Believe it or not, horses are never born grey, dapple grey, or fleabitten grey! The gene that is responsible for a grey horse is not actually a color gene, but a color modifying gene. Grey horses are, genetically, another color. They may be black, bay, or chestnut- they can even be dilute colors, pinto, or appaloosa patterned. Regardless of original color, the grey gene will eventually fade the pigment of the horse’s coat and cause it to turn grey.
Usually signs of a horse carrying a gray gene are apparent at or soon after birth. Grey foals will be born a different color, but will often have grey "goggles" around their eyes or a spattering of grey hairs on their face. Although all horses will grey at different speeds, most grey horses will have begun obvious signs of greying by the time they are old enough to wean.
Many grey horses will be a dark steel grey by 18 months, start showing dapples on a dark grey coat by 2 and over the course of the next 5 or 6 years the dapples (or rather, the dark hair dividing dapples) will become fainter and fainter until dapples are no longer visible and the horse appears completely white. Many grey horses will remain white but some gray horses will begin to gain flecks of black in their coat- called fleabitten grey- after a few years of appearing white. Generally the amount of fleabitten flecks will increase annually thereafter. Of course these time frames are all estimates, and each horse can grey at varying rates. Some horses will keep dark dapples into their twenties and some grey horses will be snow white by their second birthday. Just enjoy having a horse who’s color you’ll never grow tired of!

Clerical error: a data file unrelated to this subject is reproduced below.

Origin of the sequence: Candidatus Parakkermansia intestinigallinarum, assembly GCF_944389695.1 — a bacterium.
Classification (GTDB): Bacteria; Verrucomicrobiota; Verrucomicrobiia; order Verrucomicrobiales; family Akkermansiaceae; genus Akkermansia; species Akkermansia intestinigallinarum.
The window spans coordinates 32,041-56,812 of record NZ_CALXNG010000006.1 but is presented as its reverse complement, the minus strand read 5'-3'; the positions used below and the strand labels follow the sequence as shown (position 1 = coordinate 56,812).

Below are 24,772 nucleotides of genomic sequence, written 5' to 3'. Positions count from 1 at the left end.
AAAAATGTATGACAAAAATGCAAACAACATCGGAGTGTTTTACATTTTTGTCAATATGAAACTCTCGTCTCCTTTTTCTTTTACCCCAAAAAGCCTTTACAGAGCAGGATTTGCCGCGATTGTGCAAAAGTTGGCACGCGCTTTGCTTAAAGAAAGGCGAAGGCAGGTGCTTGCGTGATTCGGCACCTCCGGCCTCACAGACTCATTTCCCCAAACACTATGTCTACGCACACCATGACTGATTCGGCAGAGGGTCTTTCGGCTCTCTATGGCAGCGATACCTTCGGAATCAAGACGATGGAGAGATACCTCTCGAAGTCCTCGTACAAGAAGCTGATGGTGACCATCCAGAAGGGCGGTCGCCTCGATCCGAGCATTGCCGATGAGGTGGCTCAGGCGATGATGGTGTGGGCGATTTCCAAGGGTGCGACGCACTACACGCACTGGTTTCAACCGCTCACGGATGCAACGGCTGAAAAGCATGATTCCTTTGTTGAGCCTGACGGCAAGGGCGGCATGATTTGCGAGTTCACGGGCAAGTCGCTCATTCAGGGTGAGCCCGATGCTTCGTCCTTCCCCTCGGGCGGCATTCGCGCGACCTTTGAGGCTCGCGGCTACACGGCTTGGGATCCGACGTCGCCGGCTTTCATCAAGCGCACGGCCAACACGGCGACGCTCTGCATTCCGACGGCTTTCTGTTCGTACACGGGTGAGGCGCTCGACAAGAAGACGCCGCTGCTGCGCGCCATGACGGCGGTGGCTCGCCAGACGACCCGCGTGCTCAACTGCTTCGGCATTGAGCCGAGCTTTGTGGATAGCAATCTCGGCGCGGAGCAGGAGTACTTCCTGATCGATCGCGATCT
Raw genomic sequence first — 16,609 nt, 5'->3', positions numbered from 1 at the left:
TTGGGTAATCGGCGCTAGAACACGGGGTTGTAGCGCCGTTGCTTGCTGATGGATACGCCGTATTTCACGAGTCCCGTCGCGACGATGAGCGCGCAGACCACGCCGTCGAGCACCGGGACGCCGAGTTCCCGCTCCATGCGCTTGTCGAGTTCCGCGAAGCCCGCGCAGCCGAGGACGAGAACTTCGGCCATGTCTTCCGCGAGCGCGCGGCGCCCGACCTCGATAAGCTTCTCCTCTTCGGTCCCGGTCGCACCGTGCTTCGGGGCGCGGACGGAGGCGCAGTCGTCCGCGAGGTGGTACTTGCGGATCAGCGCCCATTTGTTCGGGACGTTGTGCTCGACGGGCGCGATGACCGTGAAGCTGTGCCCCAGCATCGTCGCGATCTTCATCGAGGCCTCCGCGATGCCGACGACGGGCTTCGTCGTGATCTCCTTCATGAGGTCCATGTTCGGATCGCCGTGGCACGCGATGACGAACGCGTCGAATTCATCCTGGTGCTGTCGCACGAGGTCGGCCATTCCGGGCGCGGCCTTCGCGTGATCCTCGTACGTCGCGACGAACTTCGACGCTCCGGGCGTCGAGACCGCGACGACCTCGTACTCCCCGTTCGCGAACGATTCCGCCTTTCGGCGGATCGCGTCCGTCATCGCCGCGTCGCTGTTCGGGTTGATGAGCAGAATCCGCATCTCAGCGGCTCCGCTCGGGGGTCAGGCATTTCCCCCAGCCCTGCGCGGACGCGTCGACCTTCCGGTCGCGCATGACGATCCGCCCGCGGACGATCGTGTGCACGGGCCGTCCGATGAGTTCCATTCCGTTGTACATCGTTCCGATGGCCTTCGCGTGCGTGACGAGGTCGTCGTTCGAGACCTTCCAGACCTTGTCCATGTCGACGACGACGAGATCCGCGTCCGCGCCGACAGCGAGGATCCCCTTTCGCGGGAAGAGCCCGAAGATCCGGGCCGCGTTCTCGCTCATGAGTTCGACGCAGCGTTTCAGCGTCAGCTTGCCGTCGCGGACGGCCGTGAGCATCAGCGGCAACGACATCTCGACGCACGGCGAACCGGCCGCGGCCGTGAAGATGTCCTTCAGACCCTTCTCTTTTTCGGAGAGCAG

Typically fleabitten is an "advanced" stage of greying- usually seen in horses in their teens and later- but because horses can grey out at very different rates, some horses will go fleabitten years earlier than others. Typically it progresses from original color to dappled grey to white-grey, and then after being white for awhile they begin to develop fleabitten spots.
How do you know if your foal will be grey? Grey is a dominant gene so if it is passed, it will absolutely make the foal turn grey- there is no "recessive grey". However, there is only a 50% chance grey will be passed to the foal if one parent is grey. If neither sire nor dam is grey, there is a 0% chance of having a grey foal, if one parent is grey, there is a 50% chance the offspring will be grey, if both parents are grey, there is a 75% chance of a grey foal and a 25% chance of a homozygous grey foal. A homozygous grey foal will appear to be a typical grey horse, but when bred will produce 100% grey horses regardless of what color it is bred to.